Claremont, Calif. (July 29, 2015)—Alicia D. Bonaparte, associate professor of sociology at Pitzer College, co-edited (with Julia Chinyere Oparah) Birthing Justice: Black Women, Pregnancy, and Childbirth, released this spring by Paradigm Publishers/Routledge.
Birthing Justice addresses the global crisis in maternal health care for black women. In the US, black women are over three times more likely to die from pregnancy-related complications than white women and their babies are half as likely to survive the first year, the book reports.
This anthology is a mix of scholarly, activist and personal perspectives, with black women’s voices at the center of the debate on how to fix the broken maternity system.
“We honor traditional childbearing knowledge, oral traditions and birth justice pioneers who strove to address black women’s maternal health outcomes,” Bonaparte said. “With this anthology, we aim to address a gap in maternal health literature by using deeply personal, moving essays and including noted reproductive justice activists such as Loretta J. Ross to discuss why black women persistently experience disparate maternal care and how they fought for birth justice.”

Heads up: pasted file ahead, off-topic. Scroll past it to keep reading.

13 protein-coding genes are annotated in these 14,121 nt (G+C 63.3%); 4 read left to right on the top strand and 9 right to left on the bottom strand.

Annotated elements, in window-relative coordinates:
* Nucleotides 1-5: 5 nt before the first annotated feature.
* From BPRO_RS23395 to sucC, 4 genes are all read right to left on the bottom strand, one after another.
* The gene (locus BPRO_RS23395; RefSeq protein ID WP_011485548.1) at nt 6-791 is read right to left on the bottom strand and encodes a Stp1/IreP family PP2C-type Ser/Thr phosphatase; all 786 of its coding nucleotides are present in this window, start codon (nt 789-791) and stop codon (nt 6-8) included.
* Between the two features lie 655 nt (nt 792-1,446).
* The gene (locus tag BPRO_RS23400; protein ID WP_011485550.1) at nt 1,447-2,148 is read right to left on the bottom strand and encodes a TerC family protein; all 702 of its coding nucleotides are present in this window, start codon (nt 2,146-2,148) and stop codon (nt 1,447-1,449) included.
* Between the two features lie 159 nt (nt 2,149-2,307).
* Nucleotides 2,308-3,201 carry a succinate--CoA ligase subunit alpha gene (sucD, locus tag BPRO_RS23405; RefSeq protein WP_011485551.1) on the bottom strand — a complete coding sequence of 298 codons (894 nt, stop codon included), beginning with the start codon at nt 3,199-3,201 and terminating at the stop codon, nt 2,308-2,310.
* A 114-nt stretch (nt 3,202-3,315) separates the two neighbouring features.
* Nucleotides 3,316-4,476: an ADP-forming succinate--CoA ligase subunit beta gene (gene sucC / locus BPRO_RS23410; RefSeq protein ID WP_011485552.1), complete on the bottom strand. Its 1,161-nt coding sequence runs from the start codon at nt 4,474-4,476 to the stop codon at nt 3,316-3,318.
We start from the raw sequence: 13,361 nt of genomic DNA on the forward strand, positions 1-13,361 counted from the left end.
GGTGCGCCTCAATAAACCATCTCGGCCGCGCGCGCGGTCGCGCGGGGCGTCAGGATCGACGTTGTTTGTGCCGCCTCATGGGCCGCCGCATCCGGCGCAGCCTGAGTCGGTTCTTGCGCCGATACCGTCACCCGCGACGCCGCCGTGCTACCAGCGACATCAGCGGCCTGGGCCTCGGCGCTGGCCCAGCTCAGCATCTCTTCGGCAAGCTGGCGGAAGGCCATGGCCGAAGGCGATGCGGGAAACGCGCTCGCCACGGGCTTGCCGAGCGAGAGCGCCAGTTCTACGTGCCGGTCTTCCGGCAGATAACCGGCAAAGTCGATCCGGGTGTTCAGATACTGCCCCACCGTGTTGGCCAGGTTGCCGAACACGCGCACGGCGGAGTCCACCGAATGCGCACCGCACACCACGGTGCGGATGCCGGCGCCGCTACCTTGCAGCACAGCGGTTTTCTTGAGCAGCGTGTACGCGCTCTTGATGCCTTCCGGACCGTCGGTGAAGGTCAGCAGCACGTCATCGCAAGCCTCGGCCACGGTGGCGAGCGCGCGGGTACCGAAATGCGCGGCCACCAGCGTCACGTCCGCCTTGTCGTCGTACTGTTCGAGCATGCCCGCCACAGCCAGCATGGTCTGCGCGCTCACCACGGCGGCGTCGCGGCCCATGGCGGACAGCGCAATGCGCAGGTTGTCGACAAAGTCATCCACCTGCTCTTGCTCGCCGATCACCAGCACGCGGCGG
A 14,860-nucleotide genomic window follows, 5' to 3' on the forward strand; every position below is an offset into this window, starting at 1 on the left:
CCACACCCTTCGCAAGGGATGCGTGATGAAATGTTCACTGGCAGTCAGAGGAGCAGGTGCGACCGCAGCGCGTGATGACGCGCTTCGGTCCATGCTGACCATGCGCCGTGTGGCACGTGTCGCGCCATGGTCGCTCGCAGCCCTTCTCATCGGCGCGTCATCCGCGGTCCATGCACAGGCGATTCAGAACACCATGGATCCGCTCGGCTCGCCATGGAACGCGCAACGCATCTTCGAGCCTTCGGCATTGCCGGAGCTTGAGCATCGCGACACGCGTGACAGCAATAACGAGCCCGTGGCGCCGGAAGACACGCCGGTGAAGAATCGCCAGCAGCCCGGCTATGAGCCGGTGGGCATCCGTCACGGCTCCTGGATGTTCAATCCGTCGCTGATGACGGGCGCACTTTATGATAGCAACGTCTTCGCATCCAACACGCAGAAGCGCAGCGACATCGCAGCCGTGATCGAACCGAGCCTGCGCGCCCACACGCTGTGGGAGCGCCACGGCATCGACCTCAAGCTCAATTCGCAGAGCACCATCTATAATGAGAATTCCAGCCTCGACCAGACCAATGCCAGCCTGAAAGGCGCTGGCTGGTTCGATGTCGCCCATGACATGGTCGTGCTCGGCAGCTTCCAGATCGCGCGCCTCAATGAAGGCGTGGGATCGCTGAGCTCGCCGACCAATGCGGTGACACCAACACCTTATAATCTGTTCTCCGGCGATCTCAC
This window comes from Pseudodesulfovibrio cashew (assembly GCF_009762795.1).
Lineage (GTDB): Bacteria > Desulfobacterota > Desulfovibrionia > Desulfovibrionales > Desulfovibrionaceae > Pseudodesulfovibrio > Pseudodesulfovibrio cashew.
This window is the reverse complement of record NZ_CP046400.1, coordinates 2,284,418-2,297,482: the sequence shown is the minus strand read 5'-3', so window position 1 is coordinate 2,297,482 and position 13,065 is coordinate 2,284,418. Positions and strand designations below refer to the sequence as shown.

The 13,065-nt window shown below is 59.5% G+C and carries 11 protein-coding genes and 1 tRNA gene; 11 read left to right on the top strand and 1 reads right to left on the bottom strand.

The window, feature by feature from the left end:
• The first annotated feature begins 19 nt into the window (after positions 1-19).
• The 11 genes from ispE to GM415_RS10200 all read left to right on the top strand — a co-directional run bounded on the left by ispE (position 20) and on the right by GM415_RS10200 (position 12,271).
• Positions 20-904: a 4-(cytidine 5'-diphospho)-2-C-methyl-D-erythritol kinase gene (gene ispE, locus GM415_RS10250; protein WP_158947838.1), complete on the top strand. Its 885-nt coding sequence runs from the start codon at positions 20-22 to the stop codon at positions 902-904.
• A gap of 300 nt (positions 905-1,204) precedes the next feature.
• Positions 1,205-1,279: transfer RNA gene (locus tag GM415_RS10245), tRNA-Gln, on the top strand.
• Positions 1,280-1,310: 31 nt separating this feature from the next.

Bonaparte said the book is also a call to action for more parties to become allies in the fight against black women’s maternal health disparities.
“We want black women to learn about how self-agency can be reaffirmed in the oppressive US medical industrial complex,” she said.
Professor Christa Craven of the College of Wooster calls Birthing Justice “a truly original and innovative book and an absolute necessity in the current field of research on reproduction.”
Bonaparte contributed two chapters to the anthology regarding her research on black midwives in the southern US. One chapter focuses on the roles race and gender had on the midwifery regulation of African American midwives in South Carolina. The other chapter is co-written with Jennie Joseph, noted midwife activist and founder of the JJ Way midwifery model of care.
Alicia D. Bonaparte, at Pitzer since 2008, is a medical sociologist with a specialization in reproductive health and health disparities. Her courses at Pitzer include Sociology of Health and Medicine, African American Social Theory and a new course titled Moon Called: Black Women, Pregnancy and Ritual. She is currently working on a manuscript addressing how racism, sexism and inter-occupational conflict impacted Black grandmother midwives in South Carolina.